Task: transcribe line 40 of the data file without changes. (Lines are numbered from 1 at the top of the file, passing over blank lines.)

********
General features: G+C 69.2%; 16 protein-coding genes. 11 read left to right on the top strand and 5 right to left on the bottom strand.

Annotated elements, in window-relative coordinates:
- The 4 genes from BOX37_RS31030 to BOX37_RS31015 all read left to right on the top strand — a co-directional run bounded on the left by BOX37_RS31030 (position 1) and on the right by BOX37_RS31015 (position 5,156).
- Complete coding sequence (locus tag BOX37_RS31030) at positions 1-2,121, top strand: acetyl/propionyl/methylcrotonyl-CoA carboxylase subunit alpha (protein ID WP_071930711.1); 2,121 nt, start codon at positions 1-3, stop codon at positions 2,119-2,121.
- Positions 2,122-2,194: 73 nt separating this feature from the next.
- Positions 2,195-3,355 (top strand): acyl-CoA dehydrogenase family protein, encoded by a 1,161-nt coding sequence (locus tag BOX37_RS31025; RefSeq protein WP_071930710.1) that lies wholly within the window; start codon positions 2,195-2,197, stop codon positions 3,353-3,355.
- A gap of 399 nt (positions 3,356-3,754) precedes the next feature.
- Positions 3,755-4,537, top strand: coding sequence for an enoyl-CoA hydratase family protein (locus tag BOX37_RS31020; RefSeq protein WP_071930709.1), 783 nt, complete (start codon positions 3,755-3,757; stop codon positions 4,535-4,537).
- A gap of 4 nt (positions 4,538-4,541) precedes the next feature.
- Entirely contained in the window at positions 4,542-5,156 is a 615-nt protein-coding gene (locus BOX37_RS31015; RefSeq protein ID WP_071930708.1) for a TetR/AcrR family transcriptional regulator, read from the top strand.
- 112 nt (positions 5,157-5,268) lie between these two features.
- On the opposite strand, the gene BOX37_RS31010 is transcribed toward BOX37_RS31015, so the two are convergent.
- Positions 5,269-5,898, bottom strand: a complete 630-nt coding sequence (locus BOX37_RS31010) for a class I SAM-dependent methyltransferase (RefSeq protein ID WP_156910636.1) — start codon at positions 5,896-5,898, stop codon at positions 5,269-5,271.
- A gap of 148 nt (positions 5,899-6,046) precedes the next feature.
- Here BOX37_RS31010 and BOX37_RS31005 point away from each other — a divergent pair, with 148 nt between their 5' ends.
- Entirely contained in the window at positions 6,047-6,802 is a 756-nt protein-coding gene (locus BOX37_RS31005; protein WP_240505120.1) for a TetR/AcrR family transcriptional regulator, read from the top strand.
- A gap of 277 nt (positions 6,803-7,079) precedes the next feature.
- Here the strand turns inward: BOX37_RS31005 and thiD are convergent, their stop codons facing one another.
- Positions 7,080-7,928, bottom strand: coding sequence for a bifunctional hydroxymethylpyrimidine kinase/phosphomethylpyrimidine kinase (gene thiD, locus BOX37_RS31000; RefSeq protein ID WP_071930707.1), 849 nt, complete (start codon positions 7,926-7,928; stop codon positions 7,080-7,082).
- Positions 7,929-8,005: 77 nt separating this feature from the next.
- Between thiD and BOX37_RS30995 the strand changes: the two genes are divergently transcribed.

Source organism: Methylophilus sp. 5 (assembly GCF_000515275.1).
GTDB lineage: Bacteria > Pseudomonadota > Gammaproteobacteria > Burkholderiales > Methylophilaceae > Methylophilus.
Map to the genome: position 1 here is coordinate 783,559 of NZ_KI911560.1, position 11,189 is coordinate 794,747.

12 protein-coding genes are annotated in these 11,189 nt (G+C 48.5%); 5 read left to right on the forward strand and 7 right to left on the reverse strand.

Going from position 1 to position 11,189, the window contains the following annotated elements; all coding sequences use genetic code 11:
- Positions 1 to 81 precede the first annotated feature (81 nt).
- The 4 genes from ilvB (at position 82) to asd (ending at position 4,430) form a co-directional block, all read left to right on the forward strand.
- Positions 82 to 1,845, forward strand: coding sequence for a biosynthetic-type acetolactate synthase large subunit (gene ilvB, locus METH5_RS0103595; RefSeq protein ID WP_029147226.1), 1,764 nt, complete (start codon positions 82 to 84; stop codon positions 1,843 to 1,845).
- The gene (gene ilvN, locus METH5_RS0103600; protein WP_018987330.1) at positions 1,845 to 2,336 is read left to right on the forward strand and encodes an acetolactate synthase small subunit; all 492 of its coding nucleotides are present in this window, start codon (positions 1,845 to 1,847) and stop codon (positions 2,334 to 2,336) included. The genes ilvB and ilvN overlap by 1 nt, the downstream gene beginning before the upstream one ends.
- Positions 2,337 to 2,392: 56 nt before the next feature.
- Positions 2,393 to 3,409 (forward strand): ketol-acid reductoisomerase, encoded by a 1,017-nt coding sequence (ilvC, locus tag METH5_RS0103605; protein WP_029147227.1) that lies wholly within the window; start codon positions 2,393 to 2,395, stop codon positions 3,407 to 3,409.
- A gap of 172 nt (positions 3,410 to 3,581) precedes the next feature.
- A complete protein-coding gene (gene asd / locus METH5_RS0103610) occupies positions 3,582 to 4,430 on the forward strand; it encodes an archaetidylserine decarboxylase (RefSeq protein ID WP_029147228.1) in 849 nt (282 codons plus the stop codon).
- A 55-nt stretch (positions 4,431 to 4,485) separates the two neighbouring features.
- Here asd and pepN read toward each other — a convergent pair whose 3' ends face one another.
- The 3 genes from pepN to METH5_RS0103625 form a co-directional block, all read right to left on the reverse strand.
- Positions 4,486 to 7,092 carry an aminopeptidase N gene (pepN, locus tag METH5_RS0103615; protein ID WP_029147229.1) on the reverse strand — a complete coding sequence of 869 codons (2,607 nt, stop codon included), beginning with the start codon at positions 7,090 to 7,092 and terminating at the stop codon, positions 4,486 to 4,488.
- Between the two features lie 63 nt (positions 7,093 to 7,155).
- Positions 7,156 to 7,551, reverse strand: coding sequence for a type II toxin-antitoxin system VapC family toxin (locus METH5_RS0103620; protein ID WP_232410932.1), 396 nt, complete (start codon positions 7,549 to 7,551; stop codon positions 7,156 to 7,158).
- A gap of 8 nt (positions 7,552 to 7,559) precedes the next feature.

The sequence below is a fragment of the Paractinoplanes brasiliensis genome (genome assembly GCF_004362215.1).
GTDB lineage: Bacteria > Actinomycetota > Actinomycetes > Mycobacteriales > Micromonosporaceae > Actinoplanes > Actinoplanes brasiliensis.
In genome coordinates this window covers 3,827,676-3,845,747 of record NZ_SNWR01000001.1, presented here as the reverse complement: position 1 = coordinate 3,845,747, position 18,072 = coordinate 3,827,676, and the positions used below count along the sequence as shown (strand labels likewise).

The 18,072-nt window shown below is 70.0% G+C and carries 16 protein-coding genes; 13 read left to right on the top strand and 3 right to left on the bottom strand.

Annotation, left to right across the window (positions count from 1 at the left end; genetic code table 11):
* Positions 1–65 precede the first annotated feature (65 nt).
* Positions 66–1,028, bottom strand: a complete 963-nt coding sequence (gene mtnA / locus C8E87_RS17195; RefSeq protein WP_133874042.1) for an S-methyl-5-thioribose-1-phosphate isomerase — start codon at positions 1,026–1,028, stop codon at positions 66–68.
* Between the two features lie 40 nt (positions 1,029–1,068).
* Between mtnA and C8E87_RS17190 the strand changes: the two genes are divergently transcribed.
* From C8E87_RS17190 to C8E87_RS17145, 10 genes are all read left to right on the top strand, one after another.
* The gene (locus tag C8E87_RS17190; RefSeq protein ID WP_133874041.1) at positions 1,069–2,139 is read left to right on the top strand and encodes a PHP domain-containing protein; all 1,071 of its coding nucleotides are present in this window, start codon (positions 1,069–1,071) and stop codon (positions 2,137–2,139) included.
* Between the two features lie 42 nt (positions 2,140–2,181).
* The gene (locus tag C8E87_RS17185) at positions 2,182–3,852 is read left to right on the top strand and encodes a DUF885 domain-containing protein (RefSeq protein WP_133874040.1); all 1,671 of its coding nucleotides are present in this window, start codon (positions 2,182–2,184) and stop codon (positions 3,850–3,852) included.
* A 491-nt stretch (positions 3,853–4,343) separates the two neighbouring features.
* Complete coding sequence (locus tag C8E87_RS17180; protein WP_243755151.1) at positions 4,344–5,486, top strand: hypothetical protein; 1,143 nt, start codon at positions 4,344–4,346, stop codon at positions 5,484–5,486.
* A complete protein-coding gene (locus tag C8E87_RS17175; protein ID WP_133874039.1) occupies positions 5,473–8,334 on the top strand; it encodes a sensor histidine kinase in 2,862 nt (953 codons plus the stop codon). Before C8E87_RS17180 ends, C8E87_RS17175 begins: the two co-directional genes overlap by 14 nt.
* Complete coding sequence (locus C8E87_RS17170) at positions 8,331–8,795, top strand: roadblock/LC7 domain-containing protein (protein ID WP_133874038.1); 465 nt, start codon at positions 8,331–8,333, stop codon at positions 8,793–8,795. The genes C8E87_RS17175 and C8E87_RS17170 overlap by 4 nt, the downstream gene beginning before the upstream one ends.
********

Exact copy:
- Positions 7,156 to 7,551, reverse strand: coding sequence for a type II toxin-antitoxin system VapC family toxin (locus METH5_RS0103620; protein ID WP_232410932.1), 396 nt, complete (start codon positions 7,549 to 7,551; stop codon positions 7,156 to 7,158).